Credit: Beth Dubber/Netflix

In the span of a few months, Kaitlyn Dever has proven she’s got serious range. Earlier this year, the young actress triumphed opposite Beanie Feldstein in the critically hailed high-school comedy Booksmart. And now, on the very opposite end of the spectrum, she’s devastatingly good in Unbelievable, playing Marie Adler, a victim of sexual assault who recants her police report after skeptical police detectives repeatedly ask her to relive her trauma. The character’s arc is drawn from a true story that lives up to the show’s name, first unveiled in a Pulitzer Prize-winning article co-published by ProPublica and The Marshall Project.

The series’ first episode focuses entirely on Marie’s ordeal, while subsequent installments introduce a timeline three years later, focused on a separate investigation into a serial rapist. Throughout, it’s an intense storyline that Dever plays with respect, nuance, and emotional power. EW caught up with the actress about what amounted to a grueling three-month shoot, filming vulnerable scenes, and more. Unbelievable is now streaming on Netflix.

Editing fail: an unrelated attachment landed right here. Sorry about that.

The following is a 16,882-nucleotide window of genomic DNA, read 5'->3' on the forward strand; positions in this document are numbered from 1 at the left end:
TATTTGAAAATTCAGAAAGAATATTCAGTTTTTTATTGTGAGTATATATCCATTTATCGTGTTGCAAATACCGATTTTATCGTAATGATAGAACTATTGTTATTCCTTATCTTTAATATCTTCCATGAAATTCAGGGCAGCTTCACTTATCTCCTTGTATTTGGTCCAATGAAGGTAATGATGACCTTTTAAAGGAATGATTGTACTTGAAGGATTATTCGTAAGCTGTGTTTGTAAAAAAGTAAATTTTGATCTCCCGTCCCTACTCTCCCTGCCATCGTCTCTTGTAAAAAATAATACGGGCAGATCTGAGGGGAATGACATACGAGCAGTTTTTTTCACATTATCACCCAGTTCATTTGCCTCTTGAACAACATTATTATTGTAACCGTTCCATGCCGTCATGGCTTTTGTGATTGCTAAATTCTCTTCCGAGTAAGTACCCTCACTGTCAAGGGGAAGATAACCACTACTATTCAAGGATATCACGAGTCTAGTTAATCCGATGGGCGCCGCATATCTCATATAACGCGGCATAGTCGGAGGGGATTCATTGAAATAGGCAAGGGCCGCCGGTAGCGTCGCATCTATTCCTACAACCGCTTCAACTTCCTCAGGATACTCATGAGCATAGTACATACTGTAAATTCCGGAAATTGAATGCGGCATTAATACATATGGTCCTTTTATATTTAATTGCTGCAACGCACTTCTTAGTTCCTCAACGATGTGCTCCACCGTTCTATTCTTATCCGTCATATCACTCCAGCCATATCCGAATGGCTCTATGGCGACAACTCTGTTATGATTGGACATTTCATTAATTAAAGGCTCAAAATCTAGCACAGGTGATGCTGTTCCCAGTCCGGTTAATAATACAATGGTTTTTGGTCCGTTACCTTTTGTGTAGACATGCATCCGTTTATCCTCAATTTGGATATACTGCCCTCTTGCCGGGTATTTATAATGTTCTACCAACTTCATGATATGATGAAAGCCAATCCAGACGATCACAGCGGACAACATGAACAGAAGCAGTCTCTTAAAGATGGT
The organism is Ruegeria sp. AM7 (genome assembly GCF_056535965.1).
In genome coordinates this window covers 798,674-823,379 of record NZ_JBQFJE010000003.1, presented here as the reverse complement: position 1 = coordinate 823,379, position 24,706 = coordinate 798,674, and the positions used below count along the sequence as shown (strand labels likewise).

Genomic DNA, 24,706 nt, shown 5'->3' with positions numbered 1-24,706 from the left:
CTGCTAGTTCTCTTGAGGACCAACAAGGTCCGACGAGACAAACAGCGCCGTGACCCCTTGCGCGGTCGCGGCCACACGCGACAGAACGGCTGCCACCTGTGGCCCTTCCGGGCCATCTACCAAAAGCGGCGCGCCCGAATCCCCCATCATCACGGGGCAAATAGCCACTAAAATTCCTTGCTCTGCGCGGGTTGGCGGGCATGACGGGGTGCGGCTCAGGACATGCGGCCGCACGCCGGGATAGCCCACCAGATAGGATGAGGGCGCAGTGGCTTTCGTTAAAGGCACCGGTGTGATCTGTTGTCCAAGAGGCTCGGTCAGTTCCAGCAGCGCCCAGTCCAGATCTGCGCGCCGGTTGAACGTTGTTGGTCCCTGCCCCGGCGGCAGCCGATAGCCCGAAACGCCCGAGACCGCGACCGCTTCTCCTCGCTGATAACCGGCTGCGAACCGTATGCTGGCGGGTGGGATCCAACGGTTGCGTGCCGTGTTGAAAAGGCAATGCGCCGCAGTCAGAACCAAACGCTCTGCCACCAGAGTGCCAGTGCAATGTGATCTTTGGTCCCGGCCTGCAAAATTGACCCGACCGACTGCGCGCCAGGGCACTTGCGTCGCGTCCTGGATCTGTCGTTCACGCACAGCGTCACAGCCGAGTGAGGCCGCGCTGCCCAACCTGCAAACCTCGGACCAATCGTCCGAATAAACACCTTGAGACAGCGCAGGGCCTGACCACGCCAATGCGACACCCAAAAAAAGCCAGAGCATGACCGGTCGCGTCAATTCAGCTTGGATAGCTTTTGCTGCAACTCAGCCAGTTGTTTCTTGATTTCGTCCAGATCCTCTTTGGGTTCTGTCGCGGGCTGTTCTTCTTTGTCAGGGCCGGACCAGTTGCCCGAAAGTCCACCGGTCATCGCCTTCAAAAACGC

ENTERTAINMENT WEEKLY: How did this project come to you? How familiar were you with this story?
KAITLYN DEVER: I knew that there was the ProPublica article and I’d listened to the podcast. But it was all a new story when it came to me. I was on the set of Booksmart. We were coming on to our last week of filming, and I started getting into that space that I always get into, in doing acting where, all of a sudden, you’re worrying you don’t have work again. This came to my email and I immediately read it and fell in love with this story. It was something I definitely wanted to be a part of telling — this issue that is timely, but at the same time not very timely at all. It’s an issue that’s been going on forever. That’s initially what attracted me to the project. And also I was doing a film like Booksmart; being able to go on the complete other side of the spectrum and do something more dramatic and compelling was really exciting to me. I auditioned for the producers and Lisa Cholodenko and, straight off of the audition, I got it — very quickly. It came into my hands very quickly and the process itself very happened as well. I’m so happy. I’m so excited.